Overcoming OpenGL ES's Limitations

When Vulkan is described as an explicit API, meaning that developers are required to tell it exactly what they want, rather than relying on defaults or driver heuristics to perform the correct function. By not being explicit, older APIs suffer from a number of subtle issues that are hard to debug and can be difficult or even impossible to fix or work around.

Table 1. Explicit API Redesign
OpenGL Vulkan
Originally architected for graphics workstations with direct renderers and split memory Matches architecture of modern platforms including mobile platforms with unified memory and tiled rendering
Limited and random performance as driver does lots of work: state validation, dependency tracking, error checking, etc. Explicit API - the application has direct and predictable control over the operation of the GPU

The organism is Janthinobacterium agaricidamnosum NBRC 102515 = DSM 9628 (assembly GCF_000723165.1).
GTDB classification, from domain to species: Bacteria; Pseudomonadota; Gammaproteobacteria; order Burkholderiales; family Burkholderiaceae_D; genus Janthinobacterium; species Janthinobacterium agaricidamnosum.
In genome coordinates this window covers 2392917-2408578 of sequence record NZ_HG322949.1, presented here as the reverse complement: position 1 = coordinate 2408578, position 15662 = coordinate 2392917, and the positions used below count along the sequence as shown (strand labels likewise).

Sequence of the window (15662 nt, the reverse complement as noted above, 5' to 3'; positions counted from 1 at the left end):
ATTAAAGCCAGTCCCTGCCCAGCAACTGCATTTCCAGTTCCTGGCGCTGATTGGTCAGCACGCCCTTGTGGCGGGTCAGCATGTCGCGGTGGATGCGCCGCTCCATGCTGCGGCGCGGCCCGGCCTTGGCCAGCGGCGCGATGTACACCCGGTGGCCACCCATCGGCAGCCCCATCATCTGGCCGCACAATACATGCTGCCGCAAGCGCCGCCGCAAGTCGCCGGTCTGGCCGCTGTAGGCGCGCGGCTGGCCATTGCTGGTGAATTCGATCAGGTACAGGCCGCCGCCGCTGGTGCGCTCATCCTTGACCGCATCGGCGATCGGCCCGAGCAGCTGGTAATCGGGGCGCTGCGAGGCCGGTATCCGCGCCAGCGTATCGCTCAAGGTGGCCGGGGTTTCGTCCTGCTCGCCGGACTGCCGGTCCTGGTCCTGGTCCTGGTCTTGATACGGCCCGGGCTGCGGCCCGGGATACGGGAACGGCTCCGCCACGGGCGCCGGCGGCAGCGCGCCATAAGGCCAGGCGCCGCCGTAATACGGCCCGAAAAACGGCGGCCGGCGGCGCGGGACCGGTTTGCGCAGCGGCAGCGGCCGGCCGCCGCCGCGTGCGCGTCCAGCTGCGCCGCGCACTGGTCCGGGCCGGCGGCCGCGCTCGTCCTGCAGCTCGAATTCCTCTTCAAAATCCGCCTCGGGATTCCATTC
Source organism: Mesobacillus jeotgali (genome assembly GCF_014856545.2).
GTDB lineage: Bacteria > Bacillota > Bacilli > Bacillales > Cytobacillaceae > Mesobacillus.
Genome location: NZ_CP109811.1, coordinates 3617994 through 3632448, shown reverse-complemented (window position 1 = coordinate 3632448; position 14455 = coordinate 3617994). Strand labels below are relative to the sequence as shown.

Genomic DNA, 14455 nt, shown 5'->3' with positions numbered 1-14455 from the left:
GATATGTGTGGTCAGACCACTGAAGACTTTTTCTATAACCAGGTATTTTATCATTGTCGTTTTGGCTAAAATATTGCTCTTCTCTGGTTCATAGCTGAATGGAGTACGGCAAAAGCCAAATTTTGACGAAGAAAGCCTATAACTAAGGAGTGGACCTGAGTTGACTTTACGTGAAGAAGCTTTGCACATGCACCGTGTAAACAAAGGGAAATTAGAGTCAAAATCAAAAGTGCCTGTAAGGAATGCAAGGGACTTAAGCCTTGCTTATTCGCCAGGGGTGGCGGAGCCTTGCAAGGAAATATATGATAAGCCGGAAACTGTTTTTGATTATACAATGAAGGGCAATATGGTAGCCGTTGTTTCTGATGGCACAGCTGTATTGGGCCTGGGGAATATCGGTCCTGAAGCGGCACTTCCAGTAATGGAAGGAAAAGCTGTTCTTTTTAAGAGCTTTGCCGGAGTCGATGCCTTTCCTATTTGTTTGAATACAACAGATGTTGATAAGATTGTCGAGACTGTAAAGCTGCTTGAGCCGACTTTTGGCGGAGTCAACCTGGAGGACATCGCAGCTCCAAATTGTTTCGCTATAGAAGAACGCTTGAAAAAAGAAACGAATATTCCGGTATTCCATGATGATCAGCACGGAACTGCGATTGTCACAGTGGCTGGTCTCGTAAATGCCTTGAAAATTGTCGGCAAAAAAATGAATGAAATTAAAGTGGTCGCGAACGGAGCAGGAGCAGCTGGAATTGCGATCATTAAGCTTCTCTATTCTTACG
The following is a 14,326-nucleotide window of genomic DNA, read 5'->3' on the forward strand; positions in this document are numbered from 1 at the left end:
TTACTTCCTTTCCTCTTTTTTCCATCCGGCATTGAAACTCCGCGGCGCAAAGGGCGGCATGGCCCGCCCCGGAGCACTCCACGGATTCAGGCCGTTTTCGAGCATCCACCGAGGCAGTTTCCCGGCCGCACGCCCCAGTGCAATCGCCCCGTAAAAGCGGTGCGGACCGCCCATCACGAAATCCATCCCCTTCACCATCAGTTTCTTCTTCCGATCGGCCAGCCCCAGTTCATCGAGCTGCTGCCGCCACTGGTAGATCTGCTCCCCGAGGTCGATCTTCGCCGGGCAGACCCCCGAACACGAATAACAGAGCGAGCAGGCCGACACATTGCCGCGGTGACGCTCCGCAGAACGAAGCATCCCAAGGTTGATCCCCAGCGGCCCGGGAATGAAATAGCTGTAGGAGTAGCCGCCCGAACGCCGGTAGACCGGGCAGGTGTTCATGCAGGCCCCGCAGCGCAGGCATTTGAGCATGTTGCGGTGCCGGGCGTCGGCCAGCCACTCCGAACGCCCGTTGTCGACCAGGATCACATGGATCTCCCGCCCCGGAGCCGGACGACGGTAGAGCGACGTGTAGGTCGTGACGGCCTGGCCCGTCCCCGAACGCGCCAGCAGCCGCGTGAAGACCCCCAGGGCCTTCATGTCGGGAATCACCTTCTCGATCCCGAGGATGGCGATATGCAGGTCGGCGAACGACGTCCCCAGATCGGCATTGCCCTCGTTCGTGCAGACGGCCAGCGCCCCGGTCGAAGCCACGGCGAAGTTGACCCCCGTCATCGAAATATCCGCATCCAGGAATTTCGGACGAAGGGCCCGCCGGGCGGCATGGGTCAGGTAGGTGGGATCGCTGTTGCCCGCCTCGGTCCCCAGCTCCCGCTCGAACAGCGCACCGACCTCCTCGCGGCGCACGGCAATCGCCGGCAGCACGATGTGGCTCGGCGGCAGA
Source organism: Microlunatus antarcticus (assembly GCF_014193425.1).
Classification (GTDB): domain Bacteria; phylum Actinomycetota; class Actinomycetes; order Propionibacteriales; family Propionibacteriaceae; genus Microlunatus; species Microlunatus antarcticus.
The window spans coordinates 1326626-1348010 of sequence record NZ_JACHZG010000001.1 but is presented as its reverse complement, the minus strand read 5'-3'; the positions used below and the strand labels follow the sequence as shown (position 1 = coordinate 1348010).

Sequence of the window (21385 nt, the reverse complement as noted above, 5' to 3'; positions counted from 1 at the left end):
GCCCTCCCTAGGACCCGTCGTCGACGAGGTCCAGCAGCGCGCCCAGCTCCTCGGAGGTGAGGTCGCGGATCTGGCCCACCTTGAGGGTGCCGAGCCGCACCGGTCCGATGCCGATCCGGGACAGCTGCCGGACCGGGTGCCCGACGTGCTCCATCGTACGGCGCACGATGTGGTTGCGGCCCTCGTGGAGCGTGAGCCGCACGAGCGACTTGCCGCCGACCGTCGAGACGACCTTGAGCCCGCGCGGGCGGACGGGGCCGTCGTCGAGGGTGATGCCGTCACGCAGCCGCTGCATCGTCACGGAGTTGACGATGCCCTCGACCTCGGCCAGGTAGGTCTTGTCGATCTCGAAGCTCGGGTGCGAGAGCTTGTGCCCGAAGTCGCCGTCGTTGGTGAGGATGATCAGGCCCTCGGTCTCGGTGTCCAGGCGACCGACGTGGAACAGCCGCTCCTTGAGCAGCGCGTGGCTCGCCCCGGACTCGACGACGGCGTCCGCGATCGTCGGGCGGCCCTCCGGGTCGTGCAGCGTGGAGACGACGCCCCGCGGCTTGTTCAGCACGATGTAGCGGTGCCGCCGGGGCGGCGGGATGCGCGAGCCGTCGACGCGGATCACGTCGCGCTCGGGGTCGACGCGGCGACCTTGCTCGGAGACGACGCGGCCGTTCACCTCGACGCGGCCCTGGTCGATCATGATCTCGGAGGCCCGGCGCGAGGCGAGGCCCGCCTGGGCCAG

Threading model doesn't enable generation of graphics commands in parallel to command execution Multi-core friendly with multiple command buffers that can be created in parallel
Syntax evolved over the course of 20 years - complex API choices can obscure optimal performance path Removing legacy requirements simplifies API design, reduces specification size, and enables clear usage guidance
Shader language compiler built into driver. Only GLSL supported. Have to ship shader source SPIR-V as compiler target simplifies driver and enables front-end language flexibility and reliability
Despite conformance testing, developers must often handle implementation variability between vendors Simpler API, common language front-ends, and more rigorous testing increases cross-vendor functional and performance portability